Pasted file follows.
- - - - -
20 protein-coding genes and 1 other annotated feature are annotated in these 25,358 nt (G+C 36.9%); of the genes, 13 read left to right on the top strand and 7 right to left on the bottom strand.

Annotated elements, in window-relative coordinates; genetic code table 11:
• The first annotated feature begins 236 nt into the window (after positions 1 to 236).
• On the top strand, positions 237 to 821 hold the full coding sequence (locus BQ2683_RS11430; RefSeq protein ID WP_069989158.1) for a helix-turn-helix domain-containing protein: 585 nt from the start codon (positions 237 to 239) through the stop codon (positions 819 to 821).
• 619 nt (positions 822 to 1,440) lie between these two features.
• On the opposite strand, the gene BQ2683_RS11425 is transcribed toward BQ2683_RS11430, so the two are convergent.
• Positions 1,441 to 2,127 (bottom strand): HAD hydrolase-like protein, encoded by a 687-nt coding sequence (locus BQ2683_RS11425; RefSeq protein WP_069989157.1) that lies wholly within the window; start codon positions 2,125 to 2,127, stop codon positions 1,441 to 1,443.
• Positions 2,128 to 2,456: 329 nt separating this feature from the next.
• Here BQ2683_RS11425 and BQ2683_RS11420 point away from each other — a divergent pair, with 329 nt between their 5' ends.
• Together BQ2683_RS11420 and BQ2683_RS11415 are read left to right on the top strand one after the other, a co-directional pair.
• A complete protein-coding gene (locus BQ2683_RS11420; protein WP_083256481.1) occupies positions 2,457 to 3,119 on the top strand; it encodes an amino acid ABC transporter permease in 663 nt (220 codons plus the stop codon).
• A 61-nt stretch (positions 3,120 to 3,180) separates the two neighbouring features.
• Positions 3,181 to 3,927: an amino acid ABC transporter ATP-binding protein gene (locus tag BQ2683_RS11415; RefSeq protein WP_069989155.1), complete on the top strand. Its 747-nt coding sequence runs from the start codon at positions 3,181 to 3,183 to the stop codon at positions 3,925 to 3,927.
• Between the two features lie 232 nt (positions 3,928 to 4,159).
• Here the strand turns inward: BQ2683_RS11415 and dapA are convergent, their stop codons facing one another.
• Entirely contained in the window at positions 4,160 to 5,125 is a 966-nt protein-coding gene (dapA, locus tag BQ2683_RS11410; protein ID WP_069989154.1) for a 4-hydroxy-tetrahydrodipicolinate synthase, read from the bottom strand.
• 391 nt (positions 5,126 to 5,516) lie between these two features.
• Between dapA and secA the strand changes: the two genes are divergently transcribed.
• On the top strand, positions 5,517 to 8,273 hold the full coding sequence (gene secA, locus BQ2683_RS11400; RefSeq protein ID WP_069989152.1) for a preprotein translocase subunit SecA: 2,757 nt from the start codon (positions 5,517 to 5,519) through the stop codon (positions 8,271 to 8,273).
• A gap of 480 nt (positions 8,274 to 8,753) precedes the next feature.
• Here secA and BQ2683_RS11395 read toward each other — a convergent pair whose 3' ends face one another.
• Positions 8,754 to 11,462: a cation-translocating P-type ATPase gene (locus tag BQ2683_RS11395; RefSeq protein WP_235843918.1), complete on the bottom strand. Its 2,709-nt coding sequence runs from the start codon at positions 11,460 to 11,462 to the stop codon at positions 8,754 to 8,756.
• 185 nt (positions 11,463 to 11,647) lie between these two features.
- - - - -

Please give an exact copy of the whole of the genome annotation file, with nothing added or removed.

20 protein-coding genes and 1 other annotated feature are annotated in these 25,358 nt (G+C 36.9%); of the genes, 13 read left to right on the top strand and 7 right to left on the bottom strand.

Annotated elements, in window-relative coordinates; genetic code table 11:
• The first annotated feature begins 236 nt into the window (after positions 1 to 236).
• On the top strand, positions 237 to 821 hold the full coding sequence (locus BQ2683_RS11430; RefSeq protein ID WP_069989158.1) for a helix-turn-helix domain-containing protein: 585 nt from the start codon (positions 237 to 239) through the stop codon (positions 819 to 821).
• 619 nt (positions 822 to 1,440) lie between these two features.
• On the opposite strand, the gene BQ2683_RS11425 is transcribed toward BQ2683_RS11430, so the two are convergent.
• Positions 1,441 to 2,127 (bottom strand): HAD hydrolase-like protein, encoded by a 687-nt coding sequence (locus BQ2683_RS11425; RefSeq protein WP_069989157.1) that lies wholly within the window; start codon positions 2,125 to 2,127, stop codon positions 1,441 to 1,443.
• Positions 2,128 to 2,456: 329 nt separating this feature from the next.
• Here BQ2683_RS11425 and BQ2683_RS11420 point away from each other — a divergent pair, with 329 nt between their 5' ends.
• Together BQ2683_RS11420 and BQ2683_RS11415 are read left to right on the top strand one after the other, a co-directional pair.
• A complete protein-coding gene (locus BQ2683_RS11420; protein WP_083256481.1) occupies positions 2,457 to 3,119 on the top strand; it encodes an amino acid ABC transporter permease in 663 nt (220 codons plus the stop codon).
• A 61-nt stretch (positions 3,120 to 3,180) separates the two neighbouring features.
• Positions 3,181 to 3,927: an amino acid ABC transporter ATP-binding protein gene (locus tag BQ2683_RS11415; RefSeq protein WP_069989155.1), complete on the top strand. Its 747-nt coding sequence runs from the start codon at positions 3,181 to 3,183 to the stop codon at positions 3,925 to 3,927.
• Between the two features lie 232 nt (positions 3,928 to 4,159).
• Here the strand turns inward: BQ2683_RS11415 and dapA are convergent, their stop codons facing one another.
• Entirely contained in the window at positions 4,160 to 5,125 is a 966-nt protein-coding gene (dapA, locus tag BQ2683_RS11410; protein ID WP_069989154.1) for a 4-hydroxy-tetrahydrodipicolinate synthase, read from the bottom strand.
• 391 nt (positions 5,126 to 5,516) lie between these two features.
• Between dapA and secA the strand changes: the two genes are divergently transcribed.
• On the top strand, positions 5,517 to 8,273 hold the full coding sequence (gene secA, locus BQ2683_RS11400; RefSeq protein ID WP_069989152.1) for a preprotein translocase subunit SecA: 2,757 nt from the start codon (positions 5,517 to 5,519) through the stop codon (positions 8,271 to 8,273).
• A gap of 480 nt (positions 8,274 to 8,753) precedes the next feature.
• Here secA and BQ2683_RS11395 read toward each other — a convergent pair whose 3' ends face one another.
• Positions 8,754 to 11,462: a cation-translocating P-type ATPase gene (locus tag BQ2683_RS11395; RefSeq protein WP_235843918.1), complete on the bottom strand. Its 2,709-nt coding sequence runs from the start codon at positions 11,460 to 11,462 to the stop codon at positions 8,754 to 8,756.
• 185 nt (positions 11,463 to 11,647) lie between these two features.